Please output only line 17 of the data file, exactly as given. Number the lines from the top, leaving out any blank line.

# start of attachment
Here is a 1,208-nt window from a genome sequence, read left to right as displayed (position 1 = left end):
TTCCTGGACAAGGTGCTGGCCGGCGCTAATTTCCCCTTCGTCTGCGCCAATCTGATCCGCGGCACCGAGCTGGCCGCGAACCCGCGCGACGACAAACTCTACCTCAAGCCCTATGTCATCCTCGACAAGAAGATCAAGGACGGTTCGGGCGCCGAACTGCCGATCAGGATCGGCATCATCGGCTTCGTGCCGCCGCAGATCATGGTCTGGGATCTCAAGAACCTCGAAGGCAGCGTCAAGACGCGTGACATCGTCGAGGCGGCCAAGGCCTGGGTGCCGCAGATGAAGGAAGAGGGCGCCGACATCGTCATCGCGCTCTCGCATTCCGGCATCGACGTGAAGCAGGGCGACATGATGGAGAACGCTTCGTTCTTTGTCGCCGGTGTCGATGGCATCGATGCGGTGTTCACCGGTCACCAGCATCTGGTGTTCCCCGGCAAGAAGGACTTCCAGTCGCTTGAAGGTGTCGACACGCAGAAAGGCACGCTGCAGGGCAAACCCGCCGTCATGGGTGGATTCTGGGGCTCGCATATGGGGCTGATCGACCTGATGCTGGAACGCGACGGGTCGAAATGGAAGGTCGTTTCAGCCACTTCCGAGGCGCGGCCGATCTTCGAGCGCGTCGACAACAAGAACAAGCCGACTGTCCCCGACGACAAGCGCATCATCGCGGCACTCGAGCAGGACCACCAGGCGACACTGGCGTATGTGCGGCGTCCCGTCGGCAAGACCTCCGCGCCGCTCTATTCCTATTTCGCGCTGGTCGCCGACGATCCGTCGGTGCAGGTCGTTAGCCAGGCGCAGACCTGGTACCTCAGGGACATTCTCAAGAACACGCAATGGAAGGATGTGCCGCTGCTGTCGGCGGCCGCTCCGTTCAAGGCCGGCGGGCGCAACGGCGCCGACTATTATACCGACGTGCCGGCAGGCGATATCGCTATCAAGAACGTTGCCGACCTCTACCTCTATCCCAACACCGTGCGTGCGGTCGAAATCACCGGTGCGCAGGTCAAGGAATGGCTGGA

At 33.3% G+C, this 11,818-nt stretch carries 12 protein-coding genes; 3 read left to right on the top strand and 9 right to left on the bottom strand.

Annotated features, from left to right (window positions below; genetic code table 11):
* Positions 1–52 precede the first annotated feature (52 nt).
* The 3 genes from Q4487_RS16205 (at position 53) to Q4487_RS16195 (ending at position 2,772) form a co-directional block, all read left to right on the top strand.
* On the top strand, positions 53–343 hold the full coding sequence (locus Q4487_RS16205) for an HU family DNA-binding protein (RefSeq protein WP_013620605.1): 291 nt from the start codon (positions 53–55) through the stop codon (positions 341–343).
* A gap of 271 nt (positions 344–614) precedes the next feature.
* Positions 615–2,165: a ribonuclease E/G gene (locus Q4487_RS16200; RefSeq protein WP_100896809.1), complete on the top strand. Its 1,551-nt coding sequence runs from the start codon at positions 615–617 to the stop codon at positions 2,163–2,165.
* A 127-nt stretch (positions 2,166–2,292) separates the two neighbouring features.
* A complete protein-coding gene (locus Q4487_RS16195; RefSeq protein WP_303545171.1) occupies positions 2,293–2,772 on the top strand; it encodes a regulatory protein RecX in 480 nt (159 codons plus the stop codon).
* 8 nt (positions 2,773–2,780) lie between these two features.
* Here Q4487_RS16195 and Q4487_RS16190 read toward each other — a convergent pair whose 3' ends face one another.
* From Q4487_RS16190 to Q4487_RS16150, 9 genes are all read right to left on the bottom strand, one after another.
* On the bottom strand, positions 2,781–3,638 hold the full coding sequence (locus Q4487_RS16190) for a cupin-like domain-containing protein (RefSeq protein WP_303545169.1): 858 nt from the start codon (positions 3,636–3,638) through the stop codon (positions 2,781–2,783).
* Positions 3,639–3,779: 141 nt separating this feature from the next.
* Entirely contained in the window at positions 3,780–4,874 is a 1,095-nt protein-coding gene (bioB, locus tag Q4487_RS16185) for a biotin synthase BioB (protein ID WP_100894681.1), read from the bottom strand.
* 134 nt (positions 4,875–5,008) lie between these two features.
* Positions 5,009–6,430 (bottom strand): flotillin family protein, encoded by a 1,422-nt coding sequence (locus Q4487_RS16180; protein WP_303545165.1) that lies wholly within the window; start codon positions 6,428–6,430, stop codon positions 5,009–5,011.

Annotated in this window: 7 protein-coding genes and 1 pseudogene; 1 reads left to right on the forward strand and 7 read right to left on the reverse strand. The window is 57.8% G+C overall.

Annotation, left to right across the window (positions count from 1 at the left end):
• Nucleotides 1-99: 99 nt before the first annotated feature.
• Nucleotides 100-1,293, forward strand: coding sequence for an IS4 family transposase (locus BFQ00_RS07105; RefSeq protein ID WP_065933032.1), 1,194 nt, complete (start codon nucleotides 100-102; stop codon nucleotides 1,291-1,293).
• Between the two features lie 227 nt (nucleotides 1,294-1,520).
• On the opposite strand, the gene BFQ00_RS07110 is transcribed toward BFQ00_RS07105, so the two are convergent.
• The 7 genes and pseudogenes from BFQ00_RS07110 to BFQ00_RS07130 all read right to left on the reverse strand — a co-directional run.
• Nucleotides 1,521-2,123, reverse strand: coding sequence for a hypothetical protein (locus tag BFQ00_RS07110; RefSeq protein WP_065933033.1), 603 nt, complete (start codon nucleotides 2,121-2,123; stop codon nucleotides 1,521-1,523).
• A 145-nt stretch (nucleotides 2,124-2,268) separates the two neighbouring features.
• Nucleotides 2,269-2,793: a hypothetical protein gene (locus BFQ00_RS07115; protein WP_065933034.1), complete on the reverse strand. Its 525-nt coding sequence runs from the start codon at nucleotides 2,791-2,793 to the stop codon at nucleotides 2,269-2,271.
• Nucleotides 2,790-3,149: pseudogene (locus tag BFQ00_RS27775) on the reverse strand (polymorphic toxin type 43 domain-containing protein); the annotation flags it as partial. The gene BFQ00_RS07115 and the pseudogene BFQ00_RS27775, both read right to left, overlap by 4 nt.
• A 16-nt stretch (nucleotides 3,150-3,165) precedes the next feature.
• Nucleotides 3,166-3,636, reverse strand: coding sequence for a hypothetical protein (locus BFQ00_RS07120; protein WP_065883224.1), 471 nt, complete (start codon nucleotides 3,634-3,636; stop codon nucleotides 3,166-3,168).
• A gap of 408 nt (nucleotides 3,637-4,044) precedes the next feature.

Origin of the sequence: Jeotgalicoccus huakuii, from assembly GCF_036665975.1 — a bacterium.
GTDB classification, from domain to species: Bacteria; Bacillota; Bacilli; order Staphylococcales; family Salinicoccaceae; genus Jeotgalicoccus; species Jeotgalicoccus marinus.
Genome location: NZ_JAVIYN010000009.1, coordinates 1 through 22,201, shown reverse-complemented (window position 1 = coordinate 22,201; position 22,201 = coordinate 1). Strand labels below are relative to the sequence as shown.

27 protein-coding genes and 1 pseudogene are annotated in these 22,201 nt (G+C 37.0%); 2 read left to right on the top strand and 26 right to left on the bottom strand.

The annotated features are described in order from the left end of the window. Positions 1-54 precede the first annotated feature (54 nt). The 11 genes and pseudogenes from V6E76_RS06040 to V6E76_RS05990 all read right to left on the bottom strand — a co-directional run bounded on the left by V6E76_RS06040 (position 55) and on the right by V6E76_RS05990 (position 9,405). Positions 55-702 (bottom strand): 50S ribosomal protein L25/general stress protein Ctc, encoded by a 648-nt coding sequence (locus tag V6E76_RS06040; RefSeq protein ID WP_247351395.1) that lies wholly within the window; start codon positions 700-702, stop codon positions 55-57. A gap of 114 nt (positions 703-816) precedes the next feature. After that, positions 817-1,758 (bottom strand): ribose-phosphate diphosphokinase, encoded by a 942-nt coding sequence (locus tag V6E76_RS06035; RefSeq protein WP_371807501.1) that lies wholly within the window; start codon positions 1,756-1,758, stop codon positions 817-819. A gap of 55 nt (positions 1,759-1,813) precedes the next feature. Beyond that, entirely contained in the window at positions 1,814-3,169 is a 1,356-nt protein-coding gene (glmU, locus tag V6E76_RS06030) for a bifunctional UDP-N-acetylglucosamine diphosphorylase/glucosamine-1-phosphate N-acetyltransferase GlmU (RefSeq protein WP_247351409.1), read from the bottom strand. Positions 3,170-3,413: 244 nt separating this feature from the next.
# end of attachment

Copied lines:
* Entirely contained in the window at positions 3,780–4,874 is a 1,095-nt protein-coding gene (bioB, locus tag Q4487_RS16185) for a biotin synthase BioB (protein ID WP_100894681.1), read from the bottom strand.